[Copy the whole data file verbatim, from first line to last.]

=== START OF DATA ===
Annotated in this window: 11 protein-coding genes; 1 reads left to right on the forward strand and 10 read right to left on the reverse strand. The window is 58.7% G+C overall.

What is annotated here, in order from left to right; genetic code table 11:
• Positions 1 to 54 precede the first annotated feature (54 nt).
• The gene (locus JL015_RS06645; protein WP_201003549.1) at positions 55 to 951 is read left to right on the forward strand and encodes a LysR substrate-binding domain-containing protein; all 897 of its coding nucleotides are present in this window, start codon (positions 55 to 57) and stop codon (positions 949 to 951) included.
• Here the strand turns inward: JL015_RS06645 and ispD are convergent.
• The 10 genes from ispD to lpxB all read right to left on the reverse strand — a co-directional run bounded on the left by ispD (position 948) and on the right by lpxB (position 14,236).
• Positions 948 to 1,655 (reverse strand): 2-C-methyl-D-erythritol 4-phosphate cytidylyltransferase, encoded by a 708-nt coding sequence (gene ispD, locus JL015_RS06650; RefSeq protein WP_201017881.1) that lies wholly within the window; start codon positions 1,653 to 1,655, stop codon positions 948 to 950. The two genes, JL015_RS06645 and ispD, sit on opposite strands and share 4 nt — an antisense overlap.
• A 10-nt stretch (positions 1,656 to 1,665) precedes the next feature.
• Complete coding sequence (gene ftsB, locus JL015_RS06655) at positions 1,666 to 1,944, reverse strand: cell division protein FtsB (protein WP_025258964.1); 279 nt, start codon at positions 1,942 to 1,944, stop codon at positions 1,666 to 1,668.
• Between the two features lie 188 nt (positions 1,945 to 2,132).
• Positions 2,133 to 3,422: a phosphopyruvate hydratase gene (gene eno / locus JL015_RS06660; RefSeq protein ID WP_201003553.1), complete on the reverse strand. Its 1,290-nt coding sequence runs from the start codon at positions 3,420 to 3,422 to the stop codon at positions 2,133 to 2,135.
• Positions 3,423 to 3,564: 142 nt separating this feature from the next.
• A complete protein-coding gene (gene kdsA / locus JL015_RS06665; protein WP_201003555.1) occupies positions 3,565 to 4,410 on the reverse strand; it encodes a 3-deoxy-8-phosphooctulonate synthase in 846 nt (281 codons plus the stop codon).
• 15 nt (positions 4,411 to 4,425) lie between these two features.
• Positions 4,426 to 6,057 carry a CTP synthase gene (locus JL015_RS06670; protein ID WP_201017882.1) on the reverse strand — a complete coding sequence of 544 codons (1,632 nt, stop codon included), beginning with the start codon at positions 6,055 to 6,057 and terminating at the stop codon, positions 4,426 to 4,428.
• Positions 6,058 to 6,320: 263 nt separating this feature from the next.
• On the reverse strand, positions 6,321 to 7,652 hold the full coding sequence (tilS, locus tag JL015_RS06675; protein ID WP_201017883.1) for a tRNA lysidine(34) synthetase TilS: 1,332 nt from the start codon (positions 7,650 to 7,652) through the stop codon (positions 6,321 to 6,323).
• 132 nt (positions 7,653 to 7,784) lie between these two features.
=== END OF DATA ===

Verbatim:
Annotated in this window: 11 protein-coding genes; 1 reads left to right on the forward strand and 10 read right to left on the reverse strand. The window is 58.7% G+C overall.

What is annotated here, in order from left to right; genetic code table 11:
• Positions 1 to 54 precede the first annotated feature (54 nt).
• The gene (locus JL015_RS06645; protein WP_201003549.1) at positions 55 to 951 is read left to right on the forward strand and encodes a LysR substrate-binding domain-containing protein; all 897 of its coding nucleotides are present in this window, start codon (positions 55 to 57) and stop codon (positions 949 to 951) included.
• Here the strand turns inward: JL015_RS06645 and ispD are convergent.
• The 10 genes from ispD to lpxB all read right to left on the reverse strand — a co-directional run bounded on the left by ispD (position 948) and on the right by lpxB (position 14,236).
• Positions 948 to 1,655 (reverse strand): 2-C-methyl-D-erythritol 4-phosphate cytidylyltransferase, encoded by a 708-nt coding sequence (gene ispD, locus JL015_RS06650; RefSeq protein WP_201017881.1) that lies wholly within the window; start codon positions 1,653 to 1,655, stop codon positions 948 to 950. The two genes, JL015_RS06645 and ispD, sit on opposite strands and share 4 nt — an antisense overlap.
• A 10-nt stretch (positions 1,656 to 1,665) precedes the next feature.
• Complete coding sequence (gene ftsB, locus JL015_RS06655) at positions 1,666 to 1,944, reverse strand: cell division protein FtsB (protein WP_025258964.1); 279 nt, start codon at positions 1,942 to 1,944, stop codon at positions 1,666 to 1,668.
• Between the two features lie 188 nt (positions 1,945 to 2,132).
• Positions 2,133 to 3,422: a phosphopyruvate hydratase gene (gene eno / locus JL015_RS06660; RefSeq protein ID WP_201003553.1), complete on the reverse strand. Its 1,290-nt coding sequence runs from the start codon at positions 3,420 to 3,422 to the stop codon at positions 2,133 to 2,135.
• Positions 3,423 to 3,564: 142 nt separating this feature from the next.
• A complete protein-coding gene (gene kdsA / locus JL015_RS06665; protein WP_201003555.1) occupies positions 3,565 to 4,410 on the reverse strand; it encodes a 3-deoxy-8-phosphooctulonate synthase in 846 nt (281 codons plus the stop codon).
• 15 nt (positions 4,411 to 4,425) lie between these two features.
• Positions 4,426 to 6,057 carry a CTP synthase gene (locus JL015_RS06670; protein ID WP_201017882.1) on the reverse strand — a complete coding sequence of 544 codons (1,632 nt, stop codon included), beginning with the start codon at positions 6,055 to 6,057 and terminating at the stop codon, positions 4,426 to 4,428.
• Positions 6,058 to 6,320: 263 nt separating this feature from the next.
• On the reverse strand, positions 6,321 to 7,652 hold the full coding sequence (tilS, locus tag JL015_RS06675; protein ID WP_201017883.1) for a tRNA lysidine(34) synthetase TilS: 1,332 nt from the start codon (positions 7,650 to 7,652) through the stop codon (positions 6,321 to 6,323).
• 132 nt (positions 7,653 to 7,784) lie between these two features.